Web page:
But you also have a lot of proxy indicators that might lead you to answer the question: Do people really drown in grunt work? These proxy indicators include the code’s quality, the number of regressions, the number of bugs, delays on schedule, and these kinds of stuff. So when work starts to pile up, you might ask, why is this happening? What are people doing? And then, you may discover that one of the reasons for this situation is the complexity that hurts both the ability of people to understand and move forward and the amount of grunt work that they’re doing. 

Lee: Would you say there is a direct connection between highly motivated teams and delivering high-quality software?

Baruch 🎩: There is a direct link because, as we spoke, developers are naturally motivated when doing what they love to do and what they know. Unmotivated developers obviously will do their job poorly. And there is a lot of research on this topic. 

Another reason, which is even more direct, is the time and effort put into the work if you spend 60% on new work. Or if you spend 30% on new work. The amount of the code you are generating will be twice as much. And that affects how many features you can implement and how much of the system you can implement. Plus, writing new code is always better than working on the old code.

What tools and processes can minimize grunt

Lee: You mentioned some tools and processes that could minimize grunt work throughout the interview. Would you be able to elaborate on those, please?

Baruch 🎩: Absolutely. Yes. There are two essential processes that a company or an organization must adapt to minimize grunt work. The first is agile. And the second is DevOps agile.

Agile minimizes grunt work because it’s flexible and helps fix big problems before or as they appear. So when going agile, you can kind of jump on issues as they start.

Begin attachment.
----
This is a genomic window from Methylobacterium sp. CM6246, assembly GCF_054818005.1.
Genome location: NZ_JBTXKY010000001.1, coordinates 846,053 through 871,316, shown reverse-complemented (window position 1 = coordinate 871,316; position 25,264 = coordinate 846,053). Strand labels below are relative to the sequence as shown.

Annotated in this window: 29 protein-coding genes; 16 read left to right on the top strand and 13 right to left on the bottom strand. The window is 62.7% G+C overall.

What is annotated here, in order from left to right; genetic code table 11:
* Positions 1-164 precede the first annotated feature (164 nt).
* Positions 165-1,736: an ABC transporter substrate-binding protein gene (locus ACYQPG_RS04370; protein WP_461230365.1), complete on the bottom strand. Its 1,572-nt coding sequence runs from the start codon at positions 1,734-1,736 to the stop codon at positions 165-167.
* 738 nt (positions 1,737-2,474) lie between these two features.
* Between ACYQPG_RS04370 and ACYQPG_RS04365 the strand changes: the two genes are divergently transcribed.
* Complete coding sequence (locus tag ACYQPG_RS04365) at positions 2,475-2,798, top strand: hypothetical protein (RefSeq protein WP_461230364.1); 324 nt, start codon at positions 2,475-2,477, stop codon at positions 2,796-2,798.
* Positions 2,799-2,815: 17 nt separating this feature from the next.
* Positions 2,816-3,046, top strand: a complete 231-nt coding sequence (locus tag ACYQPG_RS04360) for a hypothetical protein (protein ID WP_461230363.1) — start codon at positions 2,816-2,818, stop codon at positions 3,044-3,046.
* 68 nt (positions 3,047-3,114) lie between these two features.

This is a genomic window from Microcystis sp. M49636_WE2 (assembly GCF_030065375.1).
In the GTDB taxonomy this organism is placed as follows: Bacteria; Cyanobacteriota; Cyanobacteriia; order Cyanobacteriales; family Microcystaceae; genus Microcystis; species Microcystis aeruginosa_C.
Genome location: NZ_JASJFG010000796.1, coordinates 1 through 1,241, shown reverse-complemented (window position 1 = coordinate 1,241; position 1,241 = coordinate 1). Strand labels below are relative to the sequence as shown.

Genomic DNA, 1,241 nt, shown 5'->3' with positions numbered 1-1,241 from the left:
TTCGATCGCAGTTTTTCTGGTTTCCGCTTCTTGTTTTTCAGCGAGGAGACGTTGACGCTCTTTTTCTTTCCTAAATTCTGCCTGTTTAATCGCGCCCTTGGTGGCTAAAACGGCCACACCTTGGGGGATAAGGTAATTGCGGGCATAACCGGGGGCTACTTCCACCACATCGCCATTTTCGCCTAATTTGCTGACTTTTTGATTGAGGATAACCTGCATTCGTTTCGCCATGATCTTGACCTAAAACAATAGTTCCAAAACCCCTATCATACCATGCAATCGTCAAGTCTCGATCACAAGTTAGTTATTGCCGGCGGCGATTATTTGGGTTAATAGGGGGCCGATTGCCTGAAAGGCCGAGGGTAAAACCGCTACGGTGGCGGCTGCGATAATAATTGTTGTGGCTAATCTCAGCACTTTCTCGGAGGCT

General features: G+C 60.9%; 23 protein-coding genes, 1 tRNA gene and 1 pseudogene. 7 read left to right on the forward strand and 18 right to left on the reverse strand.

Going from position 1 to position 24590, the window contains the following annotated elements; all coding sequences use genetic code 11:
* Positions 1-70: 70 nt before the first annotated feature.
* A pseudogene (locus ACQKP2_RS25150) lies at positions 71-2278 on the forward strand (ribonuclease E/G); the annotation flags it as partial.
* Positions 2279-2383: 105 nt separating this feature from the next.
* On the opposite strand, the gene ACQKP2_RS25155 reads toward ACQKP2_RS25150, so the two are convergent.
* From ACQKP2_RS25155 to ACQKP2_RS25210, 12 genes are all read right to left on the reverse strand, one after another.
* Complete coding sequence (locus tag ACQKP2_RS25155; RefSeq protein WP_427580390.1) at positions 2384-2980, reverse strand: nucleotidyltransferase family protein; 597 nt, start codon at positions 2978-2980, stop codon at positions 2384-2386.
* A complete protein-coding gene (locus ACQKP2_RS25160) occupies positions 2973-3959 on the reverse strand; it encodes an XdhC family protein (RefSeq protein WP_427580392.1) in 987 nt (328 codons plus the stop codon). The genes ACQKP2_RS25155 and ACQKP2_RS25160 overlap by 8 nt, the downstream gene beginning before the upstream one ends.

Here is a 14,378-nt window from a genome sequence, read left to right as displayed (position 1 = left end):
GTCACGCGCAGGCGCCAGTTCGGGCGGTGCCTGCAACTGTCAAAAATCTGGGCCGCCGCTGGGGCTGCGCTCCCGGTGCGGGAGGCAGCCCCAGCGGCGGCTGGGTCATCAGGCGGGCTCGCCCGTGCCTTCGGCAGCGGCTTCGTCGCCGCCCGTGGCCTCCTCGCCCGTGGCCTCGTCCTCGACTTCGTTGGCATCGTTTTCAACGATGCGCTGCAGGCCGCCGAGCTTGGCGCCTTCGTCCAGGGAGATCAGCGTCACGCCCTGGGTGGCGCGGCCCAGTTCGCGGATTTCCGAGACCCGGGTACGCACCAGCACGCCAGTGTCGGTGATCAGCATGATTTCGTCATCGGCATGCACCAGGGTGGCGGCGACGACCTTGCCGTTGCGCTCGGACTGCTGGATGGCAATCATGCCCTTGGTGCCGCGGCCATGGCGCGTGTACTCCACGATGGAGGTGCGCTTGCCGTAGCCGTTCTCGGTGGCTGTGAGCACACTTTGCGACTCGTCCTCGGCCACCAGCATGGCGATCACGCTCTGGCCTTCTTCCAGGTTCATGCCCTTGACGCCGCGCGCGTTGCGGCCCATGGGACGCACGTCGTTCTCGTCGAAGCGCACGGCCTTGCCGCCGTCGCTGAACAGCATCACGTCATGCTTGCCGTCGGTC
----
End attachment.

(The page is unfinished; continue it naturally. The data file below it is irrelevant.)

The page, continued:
DevOps minimizes grunt work because dev-ops helps to communicate better within the organization, which can help prevent problems before they even start.

When we talk about tools, there are a lot of tools for implementing agile and DevOps processes. But obviously, I’d like to mention Sprkl because Sprkl helps developers deal with grunt work faster. The platform provides individual devs with personal feedback and insightful information about their code’s execution impact that otherwise would be grunt work to find—an easy way to fix issues quickly without drowning in software complexity. Learn more about how Sprkl can fix issues: Here.

So, yes, none of us is perfect, but bugs happen, mistakes happen, but being able to solve those mistakes faster minimizes the amount of grunt. Yes, there is no magic bullet. No one can say, you know what, tomorrow just implement this or that. And you’ll work 100% on your code. This will NOT happen.

There will always be bugs, regressions, issues to be solved, and miscommunication that results in technical problems. But as I just mentioned, the right tools will allow you to attack the problem and solve it. This is the difference between drowning in grunt work or quickly fixing the problems and moving forward to new work. So. Yes! Definitely processes and tools can help. If you are a developer or a team lead, you owe it to yourself. 

Lee: Thank you so much for your time. Just before we wrap up, And since the topic of this talk is devs’ motivation: Can you please tell us what motivates you and what demotivates you as a developer? Any other tips you’d like to share with us? 

Baruch 🎩: As I mentioned, try to see the big picture. Try to see the grunt work as part of your job. There is no way to avoid it completely. No one is perfect. For me, it works because I understand that, yes, grunt is a part of my job, but I do everything I can to minimize it. So, this is what keeps me motivated; even when I work on the less pleasant tasks of fixing bugs, doing maintenance, troubleshooting systems, debugging systems, etc, I know I’ll eventually get to create. Also, knowing that you have the best processes and the right tools to support you should keep you motivated:)

Lee: Great. So thanks again for joining us today! Thank you so much for everything; that was helpful and insightful. So we can call it a wrap. 

Any thoughts, suggestions, or questions about Sprkl or for Baruch, feel free to shoot me an email at [email protected], and I’ll address them with Baruch.

Connect with us: Here.

Sprkl offers a Personal Observability platform that provides insights about every code change execution impact right into your IDE.